For my students, today is one of those days they have been waiting for since kindergarten. Today, our sixth grade takes part in the Quidditch Championship, in which all four classes square off against each other on the gym floor for our version of the magical game (the video tutorial is here). It may be no surprise in how invested my kids are in this event, which consumes the entire school for the day (other grades come to watch the games underway, cheer for teams, make signs and posters, dance during intermission, etc.)
My job as the teacher, and coach, is to keep my students positive (even if we lose), foster good collaboration and communication amongst our class, remind them of the balance between wanting to win and being a gracious loser, and working hard. Some years, that is all harder than others. Not this year. Not with this class. They have been wonderful — supporting each other, very little complaining, coming together as a single team instead of 21 individual students.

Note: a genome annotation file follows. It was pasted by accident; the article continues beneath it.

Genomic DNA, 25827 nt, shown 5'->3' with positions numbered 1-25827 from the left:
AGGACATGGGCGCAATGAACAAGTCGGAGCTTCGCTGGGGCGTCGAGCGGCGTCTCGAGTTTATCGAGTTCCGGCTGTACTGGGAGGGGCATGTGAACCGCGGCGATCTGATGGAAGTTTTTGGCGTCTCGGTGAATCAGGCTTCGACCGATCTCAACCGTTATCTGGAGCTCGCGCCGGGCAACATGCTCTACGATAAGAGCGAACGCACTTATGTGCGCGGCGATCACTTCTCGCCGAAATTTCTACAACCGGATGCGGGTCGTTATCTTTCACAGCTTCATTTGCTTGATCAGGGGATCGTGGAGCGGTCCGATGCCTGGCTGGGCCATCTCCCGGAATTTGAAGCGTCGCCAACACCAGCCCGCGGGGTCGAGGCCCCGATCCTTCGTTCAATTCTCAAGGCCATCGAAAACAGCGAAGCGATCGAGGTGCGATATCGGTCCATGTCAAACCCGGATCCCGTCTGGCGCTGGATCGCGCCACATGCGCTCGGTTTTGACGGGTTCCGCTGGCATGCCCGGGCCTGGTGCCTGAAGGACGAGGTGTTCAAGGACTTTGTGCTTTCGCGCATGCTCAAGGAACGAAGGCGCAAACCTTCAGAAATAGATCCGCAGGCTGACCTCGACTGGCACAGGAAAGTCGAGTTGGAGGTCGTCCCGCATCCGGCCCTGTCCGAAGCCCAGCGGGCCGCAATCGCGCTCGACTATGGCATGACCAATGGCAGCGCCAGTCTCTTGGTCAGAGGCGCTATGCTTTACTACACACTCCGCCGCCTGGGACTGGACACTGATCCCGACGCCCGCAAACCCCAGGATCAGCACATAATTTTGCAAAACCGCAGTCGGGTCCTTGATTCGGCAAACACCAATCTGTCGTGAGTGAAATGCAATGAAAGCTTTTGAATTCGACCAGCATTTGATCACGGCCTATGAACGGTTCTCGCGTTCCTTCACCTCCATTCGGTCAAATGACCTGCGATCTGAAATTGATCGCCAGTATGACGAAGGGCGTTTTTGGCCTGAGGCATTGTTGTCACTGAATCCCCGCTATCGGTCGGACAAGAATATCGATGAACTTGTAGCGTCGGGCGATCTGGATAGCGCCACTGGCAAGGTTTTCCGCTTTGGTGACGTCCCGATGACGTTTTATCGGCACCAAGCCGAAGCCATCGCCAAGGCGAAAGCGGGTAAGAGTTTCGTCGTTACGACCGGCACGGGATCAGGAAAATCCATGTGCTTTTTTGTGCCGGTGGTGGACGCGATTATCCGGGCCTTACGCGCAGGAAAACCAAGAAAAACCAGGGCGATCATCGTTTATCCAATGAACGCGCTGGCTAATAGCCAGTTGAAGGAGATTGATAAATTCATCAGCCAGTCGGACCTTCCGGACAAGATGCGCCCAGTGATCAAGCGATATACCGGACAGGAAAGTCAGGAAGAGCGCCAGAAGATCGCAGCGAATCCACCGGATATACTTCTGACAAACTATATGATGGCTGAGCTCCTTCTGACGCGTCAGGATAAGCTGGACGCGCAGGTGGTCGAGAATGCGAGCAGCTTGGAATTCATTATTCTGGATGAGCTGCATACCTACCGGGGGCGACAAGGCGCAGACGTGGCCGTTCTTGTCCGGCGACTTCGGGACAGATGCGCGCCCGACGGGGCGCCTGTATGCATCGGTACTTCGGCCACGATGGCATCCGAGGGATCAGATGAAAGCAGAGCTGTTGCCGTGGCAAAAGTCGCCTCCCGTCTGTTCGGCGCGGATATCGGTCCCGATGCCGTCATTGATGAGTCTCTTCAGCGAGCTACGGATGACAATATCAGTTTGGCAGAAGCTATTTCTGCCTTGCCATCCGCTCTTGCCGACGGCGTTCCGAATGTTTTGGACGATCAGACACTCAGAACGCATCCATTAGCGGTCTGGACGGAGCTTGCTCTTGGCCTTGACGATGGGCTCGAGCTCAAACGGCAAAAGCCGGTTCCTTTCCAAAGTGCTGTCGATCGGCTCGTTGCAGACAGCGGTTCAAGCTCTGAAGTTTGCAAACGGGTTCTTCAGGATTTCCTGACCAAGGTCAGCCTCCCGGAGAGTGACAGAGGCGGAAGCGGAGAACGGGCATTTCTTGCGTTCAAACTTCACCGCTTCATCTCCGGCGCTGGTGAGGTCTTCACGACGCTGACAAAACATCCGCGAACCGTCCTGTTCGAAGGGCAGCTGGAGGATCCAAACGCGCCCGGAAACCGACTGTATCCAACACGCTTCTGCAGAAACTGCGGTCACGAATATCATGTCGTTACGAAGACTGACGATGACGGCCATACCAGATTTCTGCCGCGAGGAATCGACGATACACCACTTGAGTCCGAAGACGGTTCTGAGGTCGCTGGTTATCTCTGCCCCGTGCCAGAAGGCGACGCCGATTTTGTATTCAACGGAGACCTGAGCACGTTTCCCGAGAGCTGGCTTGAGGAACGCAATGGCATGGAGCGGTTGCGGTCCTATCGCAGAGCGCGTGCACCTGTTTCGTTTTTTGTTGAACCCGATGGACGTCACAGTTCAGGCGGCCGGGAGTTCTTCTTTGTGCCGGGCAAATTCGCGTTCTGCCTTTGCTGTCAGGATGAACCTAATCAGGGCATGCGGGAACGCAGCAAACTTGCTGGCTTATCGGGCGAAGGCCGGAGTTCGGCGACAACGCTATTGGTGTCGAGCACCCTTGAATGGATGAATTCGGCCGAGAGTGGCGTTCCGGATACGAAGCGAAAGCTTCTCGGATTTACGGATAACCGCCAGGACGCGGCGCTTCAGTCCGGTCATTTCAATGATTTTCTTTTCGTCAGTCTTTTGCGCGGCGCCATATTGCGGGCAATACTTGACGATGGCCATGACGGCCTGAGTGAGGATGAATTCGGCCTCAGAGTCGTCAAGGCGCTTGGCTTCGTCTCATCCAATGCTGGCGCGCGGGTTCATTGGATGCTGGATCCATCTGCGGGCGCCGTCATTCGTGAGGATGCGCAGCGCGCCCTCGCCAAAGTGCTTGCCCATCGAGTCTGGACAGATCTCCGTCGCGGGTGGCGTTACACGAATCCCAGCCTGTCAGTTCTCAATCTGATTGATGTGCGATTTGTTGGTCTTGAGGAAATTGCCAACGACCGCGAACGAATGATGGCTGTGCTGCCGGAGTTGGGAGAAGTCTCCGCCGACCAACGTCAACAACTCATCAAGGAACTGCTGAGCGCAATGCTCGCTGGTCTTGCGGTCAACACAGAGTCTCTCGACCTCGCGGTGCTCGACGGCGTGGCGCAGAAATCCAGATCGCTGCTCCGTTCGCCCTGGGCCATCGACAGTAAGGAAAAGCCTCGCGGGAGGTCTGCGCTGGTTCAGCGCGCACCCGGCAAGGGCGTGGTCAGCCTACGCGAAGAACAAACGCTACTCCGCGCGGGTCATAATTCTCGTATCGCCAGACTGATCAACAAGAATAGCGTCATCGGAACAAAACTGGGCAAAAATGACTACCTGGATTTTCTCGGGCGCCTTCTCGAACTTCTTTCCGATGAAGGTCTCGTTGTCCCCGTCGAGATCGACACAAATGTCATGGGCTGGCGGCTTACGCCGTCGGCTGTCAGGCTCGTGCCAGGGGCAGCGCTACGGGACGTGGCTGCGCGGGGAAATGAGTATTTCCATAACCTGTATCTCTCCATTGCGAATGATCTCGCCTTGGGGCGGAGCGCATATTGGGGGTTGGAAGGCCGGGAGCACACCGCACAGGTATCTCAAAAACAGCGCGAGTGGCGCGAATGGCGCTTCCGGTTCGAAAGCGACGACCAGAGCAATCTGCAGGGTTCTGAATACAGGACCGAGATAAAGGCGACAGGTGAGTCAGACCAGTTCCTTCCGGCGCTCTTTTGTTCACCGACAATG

I can’t say it is all roses. One student is missing a substantial part of the day because of consistent behavior difficulties. We’ve tried to work with this student all year, but impulsiveness is their downfall right now, despite multiple warnings and smaller consequences other than losing Quidditch. Which is too bad. For a student like this one, Quidditch is the kind of event they can thrive and excel at. But in the end, logical consequences had to come into play.
Our team name is Atomic Blur and as you can see by the picture, they have been working hard at developing posters that now hang in the gym for today’s events. We’re the blue team. Yesterday, my class chose a theme song for the team. Appropriately enough, it by the band Blur. The song — Song 2 — will be playing when they enter the gym for each of the games. Whoohoo ….
Wish us luck. We’re going to have noisy, chaotic fun today.
Peace (in the blur),